This Friday we are treated to the UK debut of underground disco-edit heroes Marvin & Guy. Having previously only played in their native Italy, The US and in Japan, the boys now join us in the laser basement for a journey through their own personal brand of cosmic and chugging disco and techno. Ahead of Abattoir we caught up with them to find out more about the enigmatic duo…
What’s one record that brings Marvin & Guy together?
Definitely Alides Hidding – Hollywood Seven.
How do your re-edits come into being? Are they borne out of love for a particular track or does inspiration hit you as you’re listening to one?
When and why did you decide to set up Marvin & Guy Records?
M&G Records was born as an necessary step for the work we were doing at that time.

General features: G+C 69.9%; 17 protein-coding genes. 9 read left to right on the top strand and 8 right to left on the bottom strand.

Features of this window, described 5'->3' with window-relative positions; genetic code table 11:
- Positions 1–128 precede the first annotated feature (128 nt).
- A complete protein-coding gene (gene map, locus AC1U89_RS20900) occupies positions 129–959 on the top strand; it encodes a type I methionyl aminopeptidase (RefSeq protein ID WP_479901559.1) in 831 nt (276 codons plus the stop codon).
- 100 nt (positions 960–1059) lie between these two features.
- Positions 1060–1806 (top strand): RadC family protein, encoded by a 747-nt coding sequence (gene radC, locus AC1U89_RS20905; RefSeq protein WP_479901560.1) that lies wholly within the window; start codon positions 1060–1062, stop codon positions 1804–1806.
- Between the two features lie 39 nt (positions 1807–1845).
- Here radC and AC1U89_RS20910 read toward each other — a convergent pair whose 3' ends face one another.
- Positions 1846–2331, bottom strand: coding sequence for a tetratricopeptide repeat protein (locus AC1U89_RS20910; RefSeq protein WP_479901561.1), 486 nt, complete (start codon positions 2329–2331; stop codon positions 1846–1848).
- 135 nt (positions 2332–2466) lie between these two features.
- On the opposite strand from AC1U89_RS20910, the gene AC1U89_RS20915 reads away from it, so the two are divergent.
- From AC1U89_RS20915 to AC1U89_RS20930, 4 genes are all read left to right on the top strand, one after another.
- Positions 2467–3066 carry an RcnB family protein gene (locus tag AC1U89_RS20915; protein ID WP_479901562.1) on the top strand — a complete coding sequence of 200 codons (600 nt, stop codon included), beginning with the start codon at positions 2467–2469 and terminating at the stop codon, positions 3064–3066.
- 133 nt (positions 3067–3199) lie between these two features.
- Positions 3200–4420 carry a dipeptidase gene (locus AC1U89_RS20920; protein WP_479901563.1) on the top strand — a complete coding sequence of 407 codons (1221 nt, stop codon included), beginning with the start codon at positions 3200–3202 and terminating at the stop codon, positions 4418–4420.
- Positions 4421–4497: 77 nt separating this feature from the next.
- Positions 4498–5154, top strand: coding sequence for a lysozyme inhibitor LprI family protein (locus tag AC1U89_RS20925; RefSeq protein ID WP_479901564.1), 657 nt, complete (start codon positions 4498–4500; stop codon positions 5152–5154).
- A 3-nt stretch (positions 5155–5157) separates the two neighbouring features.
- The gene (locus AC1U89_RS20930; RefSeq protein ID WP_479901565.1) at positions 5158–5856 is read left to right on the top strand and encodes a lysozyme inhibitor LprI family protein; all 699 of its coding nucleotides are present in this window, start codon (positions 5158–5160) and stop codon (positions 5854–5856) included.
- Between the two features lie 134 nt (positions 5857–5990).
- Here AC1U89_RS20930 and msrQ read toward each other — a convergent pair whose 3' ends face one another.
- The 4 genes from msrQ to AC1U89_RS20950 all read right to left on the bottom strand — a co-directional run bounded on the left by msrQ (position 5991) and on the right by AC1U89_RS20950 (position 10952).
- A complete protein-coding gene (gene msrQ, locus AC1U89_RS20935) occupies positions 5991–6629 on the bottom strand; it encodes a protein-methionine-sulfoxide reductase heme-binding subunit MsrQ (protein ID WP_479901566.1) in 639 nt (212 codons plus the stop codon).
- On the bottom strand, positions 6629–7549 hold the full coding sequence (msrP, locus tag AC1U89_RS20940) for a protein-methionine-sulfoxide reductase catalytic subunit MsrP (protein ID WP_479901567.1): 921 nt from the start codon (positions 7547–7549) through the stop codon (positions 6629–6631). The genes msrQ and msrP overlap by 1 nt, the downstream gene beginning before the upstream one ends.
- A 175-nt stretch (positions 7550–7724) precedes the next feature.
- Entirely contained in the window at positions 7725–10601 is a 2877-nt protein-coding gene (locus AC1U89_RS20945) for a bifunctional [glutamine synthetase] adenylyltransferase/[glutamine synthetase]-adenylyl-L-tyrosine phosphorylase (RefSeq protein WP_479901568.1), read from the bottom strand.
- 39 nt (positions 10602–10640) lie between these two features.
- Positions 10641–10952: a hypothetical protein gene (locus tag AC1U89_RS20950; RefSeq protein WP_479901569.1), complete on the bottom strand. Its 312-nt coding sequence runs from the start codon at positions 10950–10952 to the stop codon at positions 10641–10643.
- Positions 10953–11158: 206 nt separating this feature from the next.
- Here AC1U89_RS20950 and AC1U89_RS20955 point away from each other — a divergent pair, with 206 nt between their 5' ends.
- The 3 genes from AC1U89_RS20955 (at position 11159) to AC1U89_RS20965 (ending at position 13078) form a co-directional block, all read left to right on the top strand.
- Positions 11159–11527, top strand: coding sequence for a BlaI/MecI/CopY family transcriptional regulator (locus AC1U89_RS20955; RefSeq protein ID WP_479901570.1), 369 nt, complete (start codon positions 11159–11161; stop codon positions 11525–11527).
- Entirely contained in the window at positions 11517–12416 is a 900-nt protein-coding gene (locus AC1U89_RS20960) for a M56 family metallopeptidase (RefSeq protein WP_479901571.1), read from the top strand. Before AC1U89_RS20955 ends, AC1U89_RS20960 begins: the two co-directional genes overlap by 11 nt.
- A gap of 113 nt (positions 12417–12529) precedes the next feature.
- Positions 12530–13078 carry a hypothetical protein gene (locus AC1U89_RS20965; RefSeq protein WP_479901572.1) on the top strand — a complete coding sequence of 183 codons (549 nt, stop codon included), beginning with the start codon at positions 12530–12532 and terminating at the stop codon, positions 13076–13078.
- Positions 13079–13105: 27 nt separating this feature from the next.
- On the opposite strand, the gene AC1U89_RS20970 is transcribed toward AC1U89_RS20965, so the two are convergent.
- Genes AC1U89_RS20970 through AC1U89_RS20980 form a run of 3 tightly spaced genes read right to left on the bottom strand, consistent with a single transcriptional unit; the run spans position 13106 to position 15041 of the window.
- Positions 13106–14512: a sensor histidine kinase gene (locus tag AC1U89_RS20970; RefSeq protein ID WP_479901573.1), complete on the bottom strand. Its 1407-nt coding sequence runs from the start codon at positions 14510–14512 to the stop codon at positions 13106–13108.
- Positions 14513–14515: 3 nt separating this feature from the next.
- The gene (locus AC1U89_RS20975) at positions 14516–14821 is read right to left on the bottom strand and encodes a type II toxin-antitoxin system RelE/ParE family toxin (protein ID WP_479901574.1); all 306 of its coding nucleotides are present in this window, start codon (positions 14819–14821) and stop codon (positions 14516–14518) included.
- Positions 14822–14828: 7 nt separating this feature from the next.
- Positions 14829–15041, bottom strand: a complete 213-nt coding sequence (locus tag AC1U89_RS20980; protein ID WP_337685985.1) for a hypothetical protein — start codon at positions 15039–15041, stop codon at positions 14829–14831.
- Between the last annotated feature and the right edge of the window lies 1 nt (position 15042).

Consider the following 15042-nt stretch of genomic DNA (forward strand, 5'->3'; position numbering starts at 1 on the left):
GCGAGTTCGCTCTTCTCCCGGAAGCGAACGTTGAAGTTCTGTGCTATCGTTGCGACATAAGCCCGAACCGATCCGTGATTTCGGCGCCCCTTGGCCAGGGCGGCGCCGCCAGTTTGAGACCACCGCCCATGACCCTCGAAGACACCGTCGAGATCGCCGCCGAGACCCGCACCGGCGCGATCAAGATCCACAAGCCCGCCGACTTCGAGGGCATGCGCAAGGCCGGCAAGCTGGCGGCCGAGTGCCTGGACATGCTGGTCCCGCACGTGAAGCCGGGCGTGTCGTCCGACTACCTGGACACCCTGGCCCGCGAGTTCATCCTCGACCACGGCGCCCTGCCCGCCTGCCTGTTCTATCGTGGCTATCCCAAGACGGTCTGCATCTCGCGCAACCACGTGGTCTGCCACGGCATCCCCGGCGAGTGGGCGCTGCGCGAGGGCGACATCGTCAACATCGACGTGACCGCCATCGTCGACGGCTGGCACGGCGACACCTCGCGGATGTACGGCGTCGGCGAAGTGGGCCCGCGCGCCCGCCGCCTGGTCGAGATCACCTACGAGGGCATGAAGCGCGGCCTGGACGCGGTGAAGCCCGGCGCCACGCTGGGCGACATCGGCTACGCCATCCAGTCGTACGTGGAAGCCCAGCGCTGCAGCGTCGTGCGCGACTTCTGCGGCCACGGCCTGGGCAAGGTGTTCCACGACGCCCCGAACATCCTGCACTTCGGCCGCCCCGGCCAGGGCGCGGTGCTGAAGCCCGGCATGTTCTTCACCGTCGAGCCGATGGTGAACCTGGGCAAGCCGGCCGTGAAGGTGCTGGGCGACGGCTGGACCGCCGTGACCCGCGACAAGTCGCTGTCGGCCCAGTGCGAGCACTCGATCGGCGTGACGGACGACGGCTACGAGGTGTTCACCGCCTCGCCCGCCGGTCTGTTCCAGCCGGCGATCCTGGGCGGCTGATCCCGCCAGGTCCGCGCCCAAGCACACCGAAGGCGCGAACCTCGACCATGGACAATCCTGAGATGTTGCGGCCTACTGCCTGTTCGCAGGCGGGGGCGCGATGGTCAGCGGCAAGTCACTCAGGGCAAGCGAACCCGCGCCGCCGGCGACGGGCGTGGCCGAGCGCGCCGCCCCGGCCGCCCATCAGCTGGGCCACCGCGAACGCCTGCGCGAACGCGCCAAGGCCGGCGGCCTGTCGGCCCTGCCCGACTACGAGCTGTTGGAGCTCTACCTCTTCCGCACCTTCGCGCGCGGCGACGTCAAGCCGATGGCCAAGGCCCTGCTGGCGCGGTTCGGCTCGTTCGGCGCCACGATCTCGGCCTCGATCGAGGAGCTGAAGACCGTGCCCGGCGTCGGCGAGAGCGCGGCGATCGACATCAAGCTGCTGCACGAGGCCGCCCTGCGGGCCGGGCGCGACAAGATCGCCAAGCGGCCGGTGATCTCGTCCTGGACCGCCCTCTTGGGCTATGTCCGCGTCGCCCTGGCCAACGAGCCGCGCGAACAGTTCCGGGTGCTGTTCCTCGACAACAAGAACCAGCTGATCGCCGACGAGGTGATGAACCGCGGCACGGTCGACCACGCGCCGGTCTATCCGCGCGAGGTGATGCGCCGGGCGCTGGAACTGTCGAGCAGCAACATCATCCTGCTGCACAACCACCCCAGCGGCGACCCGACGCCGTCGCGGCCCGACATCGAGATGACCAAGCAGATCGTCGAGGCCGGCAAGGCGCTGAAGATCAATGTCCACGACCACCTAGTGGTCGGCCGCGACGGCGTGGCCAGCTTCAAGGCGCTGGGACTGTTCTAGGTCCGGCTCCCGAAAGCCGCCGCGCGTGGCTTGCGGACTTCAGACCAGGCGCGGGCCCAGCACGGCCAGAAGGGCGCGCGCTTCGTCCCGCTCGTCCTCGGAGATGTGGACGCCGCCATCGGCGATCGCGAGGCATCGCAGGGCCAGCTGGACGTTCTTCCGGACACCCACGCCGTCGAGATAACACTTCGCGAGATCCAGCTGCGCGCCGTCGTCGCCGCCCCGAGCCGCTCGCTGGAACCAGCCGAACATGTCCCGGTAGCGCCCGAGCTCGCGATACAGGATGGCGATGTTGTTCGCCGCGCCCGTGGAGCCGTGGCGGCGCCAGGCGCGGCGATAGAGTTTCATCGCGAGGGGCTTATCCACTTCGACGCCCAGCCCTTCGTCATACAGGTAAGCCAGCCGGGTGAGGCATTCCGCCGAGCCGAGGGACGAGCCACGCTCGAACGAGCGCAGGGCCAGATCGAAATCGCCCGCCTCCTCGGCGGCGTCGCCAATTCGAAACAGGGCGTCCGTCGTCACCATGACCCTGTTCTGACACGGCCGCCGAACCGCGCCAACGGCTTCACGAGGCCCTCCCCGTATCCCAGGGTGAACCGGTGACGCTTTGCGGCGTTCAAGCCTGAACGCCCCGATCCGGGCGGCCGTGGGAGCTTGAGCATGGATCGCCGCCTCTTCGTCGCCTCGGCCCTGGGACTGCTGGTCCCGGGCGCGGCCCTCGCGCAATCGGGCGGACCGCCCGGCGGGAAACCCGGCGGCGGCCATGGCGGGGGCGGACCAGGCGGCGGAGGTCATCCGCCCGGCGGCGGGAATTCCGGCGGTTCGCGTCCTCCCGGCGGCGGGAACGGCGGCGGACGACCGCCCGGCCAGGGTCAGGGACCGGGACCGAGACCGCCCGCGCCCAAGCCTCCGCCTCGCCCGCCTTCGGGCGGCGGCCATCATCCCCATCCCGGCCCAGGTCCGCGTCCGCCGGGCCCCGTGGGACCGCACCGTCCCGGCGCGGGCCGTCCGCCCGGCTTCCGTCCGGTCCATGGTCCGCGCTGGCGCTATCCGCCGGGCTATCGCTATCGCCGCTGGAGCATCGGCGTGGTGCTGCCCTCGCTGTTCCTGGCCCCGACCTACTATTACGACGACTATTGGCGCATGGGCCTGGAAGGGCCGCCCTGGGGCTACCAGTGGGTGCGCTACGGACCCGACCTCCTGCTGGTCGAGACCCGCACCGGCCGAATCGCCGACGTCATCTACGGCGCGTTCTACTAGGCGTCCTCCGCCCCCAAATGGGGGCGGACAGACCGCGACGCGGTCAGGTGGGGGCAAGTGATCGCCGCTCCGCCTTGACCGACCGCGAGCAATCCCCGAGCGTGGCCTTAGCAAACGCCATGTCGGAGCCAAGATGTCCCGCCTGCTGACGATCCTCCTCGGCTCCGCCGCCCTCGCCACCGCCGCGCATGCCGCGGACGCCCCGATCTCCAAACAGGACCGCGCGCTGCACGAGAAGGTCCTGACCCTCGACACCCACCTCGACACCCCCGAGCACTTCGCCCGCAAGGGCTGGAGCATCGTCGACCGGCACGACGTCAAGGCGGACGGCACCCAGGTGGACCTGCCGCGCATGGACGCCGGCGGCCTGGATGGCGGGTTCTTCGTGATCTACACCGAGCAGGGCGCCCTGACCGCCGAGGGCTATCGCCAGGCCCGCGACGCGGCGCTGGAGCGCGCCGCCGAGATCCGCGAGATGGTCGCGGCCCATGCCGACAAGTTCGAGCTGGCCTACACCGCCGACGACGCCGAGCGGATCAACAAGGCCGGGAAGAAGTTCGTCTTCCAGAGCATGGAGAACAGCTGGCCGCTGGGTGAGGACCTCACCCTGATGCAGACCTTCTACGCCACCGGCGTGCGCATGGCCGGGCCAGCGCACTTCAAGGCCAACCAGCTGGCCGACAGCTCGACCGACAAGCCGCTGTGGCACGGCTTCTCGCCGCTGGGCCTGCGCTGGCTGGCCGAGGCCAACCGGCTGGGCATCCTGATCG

Tell us about your own personal introductions into the world of disco…
We met five years ago on the same line about the NYC Disco Scene of Paradise Garage and Music Box in Chicago. We live in a small city here that’s why it seems that nobody knew what we were talking about except for both of us.
What’s one track that would be sacrilege to re-edit?
For Marvin Dan it’s Chaka Khan – I Know You I Live You and for Lee Guy it’s T.C. Curtis – You Should Have Known Better.
If you had a time machine and could visit any dancefloor of history- anywhere/anywhen- where would you want to go to?
There is one particular night from the past we would like to join. The night in 1982 where Gwen McCrae performed live at Paradise Garage in NY, nothing more.
Why, with your one divergence from disco, did you choose to rework Patti Smith?
Every track can be “discotized”, even a Patti Smith classic.
What are your fave queer/mixed parties around the world for dancing and DJing?
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Tags: Abattoir, Alides Hidding, Apartment Party, Chaka Khan, Dalston Superstore, Gwen McCrae, M&G Records, Marvin & Guy, Marvin & Guy Records, Minako Yashida, NTS Radio, Pachanga Boys, Paradise Garage, Patti Smith, Soul Skate, T.C. Curtis